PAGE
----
HBO, which last week took over the management of Movietime, intends to refashion the obscure basic-cable service that plugs and covers the movie industry into "a major-league channel" along the lines of CNN, TBS and MTV.
"If it's showbiz, it's going to be Movietime's biz," said Seth Abraham, HBO's senior vice president of programming operations and sports, who also serves as HBO's representative on the Movietime board of directors. "It'll be short-form pieces, headlines--lots on the channel that will allow people to come and go as they please. It will really be a resource for people who are interested in the entertainment business, and that includes movies, television, music, sports, theater, books."
Until now, Movietime--which was launched two years ago, has mostly been a publicity device for the film industry. With several young personalities serving as hosts, the cable service has aired movie trailers and celebrity interviews interspersed with coverage of gala Hollywood openings. The service claims to be available in 14 million homes nationwide, but on many of its 498 cable systems, Movietime is only offered for a few hours a day. CNN, TBS and ESPN, by contrast, are available 24 hours a day in more than 50 million homes.
Movietime is owned equally by eight cable operators and entertainment companies, including HBO. The channel previously was run by one of its co-founders, Larry Namer, who will remain a member of the board of directors.
Abraham likened the planned HBO version of Movietime to Ted Turner's "Headline News" channel or an all-news radio station where the audience knows that at 10 minutes after the hour they will get a business report, and at 30 minutes past they know they will get sports. On Movietime, Abraham said, there may be movie reviews at 15 minutes past every hour and a celebrity interview at 30 minutes past the hour.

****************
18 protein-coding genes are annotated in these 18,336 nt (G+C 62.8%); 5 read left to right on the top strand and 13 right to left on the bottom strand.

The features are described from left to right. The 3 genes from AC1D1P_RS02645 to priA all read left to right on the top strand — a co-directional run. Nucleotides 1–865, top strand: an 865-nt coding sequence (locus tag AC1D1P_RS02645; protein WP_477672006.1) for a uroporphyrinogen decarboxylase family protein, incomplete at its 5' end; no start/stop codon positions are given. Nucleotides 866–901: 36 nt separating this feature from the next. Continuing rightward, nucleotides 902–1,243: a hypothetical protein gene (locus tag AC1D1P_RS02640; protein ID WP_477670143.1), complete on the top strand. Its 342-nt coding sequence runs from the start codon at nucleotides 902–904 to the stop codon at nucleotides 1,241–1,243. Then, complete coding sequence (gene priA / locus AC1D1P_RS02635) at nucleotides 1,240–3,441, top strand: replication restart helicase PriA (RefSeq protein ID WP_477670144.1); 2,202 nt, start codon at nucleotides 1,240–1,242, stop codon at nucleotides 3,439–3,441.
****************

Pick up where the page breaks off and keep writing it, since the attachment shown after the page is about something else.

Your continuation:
But Abraham cautioned that the new Movietime would not be aggressively out to break news stories. "We are not going to make it the CNN of the entertainment business," he said. Instead, HBO will spruce up the look of the channel and give it a whole new identity and dependability.
HBO has dispatched four executives to Movietime for one to three months as an interim management team and will hire a permanent team of executives to oversee the changes in the next few months. Abraham said he could not comment conclusively on the fate of such regular Movietime programs as "Word of Mouth" and insisted that the changes at the channel would not happen overnight.
Sources at Movietime who did not want to be identified said they believe that HBO, which plans to launch another basic-cable channel of its own later this year featuring an all-comedy format, was interested in taking over Movietime because it wants in on the growing and lucrative world of basic cable. They said they expect HBO to try to buy a bigger share of Movietime soon.
Abraham said only that HBO was originally interested in owning a part of Movietime and now in managing it because of the way today's TV viewer flips impatiently from one channel to the next.
"People don't sit for an hour watching the same program anymore," Abraham said. "With remote controls and all the zapping, watching TV in the '90s is going to be like walking through the supermarket. Movietime will really cater to grazers. It's a perfect vehicle for that kind of television viewing."